Monday, October 25, 2010

ESCAPE TO THE PAST WITH: The Secret Eleanor by Cecelia Holland

I am a die-hard Cecelia Holland fan. Great Maria is one of my favorite books (see my previous review) with Jerusalem (a story chronicling the events leading up to the battle of Hattin) ranking right up there with it. I’ve always admired Holland’s ability to breathe life into her characters and plunk me right into whatever time period she’s writing about. She can create extraordinary dramatic tension with the subtlest emotional interactions, never veering into melodrama. In one powerful opening scene in Jerusalem, the rough knight Rannulf, a brutal Templar who joined the order to atone for horrific sins, emerges from battle to find one of his younger comrades dying. The boy is frightened. Rannulf can do nothing for him and his mind is still dealing with the battle and its aftermath. They exchange a minimum of words. Rannulf simply holds the boy’s hand and settles down to wait with him. It’s no cliff-hanger, but it was one of the most moving scenes I’ve ever read. Holland drew me along and left me stunned.

Which brings me to Holland’s new release, The Secret Eleanor. I anticipated this release the way a second-grader waits for Christmas. One of my favorite historical novelists was writing a book about not just one of my favorite time periods but one of my favorite historical characters. I pre-ordered the book. When it arrived, I had to force myself to finish what I was reading at the time before starting.

And so...maybe I was setting myself up to be just a wee bit disappointed.

Don’t get me wrong. This is a very enjoyable read. Holland delivers with her trademark ability to situate the reader in a different time and place. In this case, the time is 1151, when Eleanor was the dissatisfied Queen of France married to the ineffectual Louis VII. When Henry of Anjou came with his father to France to argue with Louis, plans were supposedly hatched between Eleanor and Henry. What came to pass shortly afterward, Eleanor’s annulment and rapid marriage to Henry, is history.

What happens in The Secret Eleanor is historical fiction. Seen primarily through the eyes of Eleanor’s sister Petronilla, it is an entertaining "what if?" type of tale. Eleanor is strong but vulnerable. Petronilla is loyal, but understands that too much is being asked of her. And when the line is crossed, how much is she realistically supposed to yield to the domineering sister she loves? Henry, absent for much of the story, is a necessary prop but a minor character.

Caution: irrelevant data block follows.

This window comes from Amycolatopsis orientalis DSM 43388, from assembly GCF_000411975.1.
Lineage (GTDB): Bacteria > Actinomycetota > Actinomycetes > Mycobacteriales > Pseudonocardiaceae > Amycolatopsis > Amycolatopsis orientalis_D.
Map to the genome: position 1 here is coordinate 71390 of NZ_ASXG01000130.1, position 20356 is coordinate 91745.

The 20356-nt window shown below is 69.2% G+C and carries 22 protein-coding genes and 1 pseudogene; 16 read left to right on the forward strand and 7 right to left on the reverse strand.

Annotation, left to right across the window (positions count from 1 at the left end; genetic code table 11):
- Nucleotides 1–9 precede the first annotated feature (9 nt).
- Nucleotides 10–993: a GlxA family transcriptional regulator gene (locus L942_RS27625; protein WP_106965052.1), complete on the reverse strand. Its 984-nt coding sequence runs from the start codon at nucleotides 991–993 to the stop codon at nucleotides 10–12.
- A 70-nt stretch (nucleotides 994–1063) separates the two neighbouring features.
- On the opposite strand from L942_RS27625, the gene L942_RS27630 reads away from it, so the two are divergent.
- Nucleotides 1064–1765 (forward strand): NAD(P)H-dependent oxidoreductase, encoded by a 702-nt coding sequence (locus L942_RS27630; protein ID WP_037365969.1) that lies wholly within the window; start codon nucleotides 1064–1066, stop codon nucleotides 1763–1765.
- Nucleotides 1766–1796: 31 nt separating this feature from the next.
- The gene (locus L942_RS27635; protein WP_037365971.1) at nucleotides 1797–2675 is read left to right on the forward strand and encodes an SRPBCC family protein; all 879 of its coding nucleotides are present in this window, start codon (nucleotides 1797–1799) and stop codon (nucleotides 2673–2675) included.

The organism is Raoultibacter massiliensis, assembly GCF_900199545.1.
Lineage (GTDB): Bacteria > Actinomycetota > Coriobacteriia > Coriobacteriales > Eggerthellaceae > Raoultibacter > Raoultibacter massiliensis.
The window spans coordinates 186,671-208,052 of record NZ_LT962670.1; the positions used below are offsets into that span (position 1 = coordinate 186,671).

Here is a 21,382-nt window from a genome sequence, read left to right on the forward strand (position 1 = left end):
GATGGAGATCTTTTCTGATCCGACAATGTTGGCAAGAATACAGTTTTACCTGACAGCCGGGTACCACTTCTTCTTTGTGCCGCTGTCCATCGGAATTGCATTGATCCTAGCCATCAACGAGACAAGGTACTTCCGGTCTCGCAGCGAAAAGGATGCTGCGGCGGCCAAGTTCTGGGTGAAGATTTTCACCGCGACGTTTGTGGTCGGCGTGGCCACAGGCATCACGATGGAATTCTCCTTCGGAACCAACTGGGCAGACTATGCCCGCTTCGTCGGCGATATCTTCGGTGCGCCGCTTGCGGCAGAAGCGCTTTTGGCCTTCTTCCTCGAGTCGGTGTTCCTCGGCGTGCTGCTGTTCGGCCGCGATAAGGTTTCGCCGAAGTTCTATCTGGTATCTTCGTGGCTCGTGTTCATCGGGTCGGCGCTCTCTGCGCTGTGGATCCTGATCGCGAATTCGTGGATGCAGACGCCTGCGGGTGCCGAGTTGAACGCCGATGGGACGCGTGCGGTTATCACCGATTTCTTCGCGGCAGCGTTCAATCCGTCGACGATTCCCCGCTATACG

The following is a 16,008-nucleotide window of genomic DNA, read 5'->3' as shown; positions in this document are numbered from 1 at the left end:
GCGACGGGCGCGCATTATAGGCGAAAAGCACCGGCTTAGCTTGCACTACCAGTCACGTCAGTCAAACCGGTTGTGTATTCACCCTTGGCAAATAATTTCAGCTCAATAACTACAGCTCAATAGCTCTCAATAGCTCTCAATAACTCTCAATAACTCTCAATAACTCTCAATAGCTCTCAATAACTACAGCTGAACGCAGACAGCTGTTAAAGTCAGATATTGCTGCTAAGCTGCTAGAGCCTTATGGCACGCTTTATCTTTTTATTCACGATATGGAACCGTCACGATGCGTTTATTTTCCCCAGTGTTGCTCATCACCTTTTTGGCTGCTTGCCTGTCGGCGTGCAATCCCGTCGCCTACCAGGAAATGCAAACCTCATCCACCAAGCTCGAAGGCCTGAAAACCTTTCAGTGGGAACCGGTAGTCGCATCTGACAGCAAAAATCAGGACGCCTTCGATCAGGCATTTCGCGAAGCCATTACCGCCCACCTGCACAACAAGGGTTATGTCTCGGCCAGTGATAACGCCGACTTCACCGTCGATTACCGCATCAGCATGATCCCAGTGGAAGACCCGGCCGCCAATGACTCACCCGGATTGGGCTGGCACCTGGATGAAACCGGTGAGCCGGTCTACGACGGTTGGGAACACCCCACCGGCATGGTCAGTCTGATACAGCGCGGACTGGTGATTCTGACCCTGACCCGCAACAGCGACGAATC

I read the book in a couple of sittings and was genuinely curious to see how Petronilla would resolve her dilemma. I did enjoy the book and recommend it for historical romance lovers.

So where is my hesitation coming from? I think it’s because I was expecting a story about Eleanor of Aquitaine. Fictionalized, of course, but still, I had been looking forward to a book about the woman I’ve studied as a historical figure. Instead, it wasn’t real. It was "imagine this happened; there’s nothing to say that it could not have happened." And as much as I know that historical fiction is supposed to do this, to weave a web of "what-ifs" around historical events or people, sometimes it just jars too much. Eleanor’s life is so rich and larger than life to begin with, it hardly seems necessary to construct so elaborate a what-if to make her life...I don’t know...more interesting? If ever there was a life that didn’t need to be embellished with a "what-if" it would be Eleanor’s.

So in the end, I don’t really think of this as Eleanor’s story. I think of this as a wonderful historical novel about Petronilla, a fictional sister to a fictional queen, married to an ineffectual king. The queen escapes from her loveless marriage to find passionate love with a younger, stronger nobleman by means of an elaborate ruse. But she can not do it without the help of her loyal sister. Must she destroy that sister to achieve her ends?